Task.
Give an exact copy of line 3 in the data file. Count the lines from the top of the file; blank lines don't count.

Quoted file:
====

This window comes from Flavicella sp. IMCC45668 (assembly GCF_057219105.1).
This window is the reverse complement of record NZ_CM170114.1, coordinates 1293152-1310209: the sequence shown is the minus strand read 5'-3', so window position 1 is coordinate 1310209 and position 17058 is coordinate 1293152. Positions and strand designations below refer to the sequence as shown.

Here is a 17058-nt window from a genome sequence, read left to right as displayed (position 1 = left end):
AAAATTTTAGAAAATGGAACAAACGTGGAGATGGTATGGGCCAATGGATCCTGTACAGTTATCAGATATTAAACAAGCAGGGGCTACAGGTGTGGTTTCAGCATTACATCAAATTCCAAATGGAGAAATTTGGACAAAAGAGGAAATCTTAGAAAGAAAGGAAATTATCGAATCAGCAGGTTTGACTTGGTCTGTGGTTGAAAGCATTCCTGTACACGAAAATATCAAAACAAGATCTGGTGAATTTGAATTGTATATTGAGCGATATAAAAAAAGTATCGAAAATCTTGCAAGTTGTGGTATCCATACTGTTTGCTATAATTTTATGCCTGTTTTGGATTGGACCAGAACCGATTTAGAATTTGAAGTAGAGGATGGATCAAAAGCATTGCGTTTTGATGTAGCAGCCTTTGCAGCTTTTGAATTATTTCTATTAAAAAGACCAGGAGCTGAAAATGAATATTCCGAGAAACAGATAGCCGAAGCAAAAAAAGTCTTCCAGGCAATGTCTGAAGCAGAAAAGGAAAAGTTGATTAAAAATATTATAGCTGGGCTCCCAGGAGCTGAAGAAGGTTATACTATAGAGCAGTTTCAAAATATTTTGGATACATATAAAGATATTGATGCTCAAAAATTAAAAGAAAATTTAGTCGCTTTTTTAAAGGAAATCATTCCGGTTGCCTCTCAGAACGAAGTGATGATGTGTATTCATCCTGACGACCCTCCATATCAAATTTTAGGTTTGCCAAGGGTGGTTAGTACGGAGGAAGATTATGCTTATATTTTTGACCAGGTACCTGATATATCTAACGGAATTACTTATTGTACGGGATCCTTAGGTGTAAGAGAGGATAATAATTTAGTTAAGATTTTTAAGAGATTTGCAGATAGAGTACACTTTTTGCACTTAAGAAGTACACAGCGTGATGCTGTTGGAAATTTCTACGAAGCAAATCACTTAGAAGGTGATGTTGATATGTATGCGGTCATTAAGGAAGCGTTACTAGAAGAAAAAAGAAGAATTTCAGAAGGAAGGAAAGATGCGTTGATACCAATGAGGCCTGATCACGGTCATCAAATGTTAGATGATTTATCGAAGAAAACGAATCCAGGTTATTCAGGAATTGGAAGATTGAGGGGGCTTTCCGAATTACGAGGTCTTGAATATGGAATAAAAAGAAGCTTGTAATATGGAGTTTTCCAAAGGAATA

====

Here is a 17058-nt window from a genome sequence, read left to right as displayed (position 1 = left end):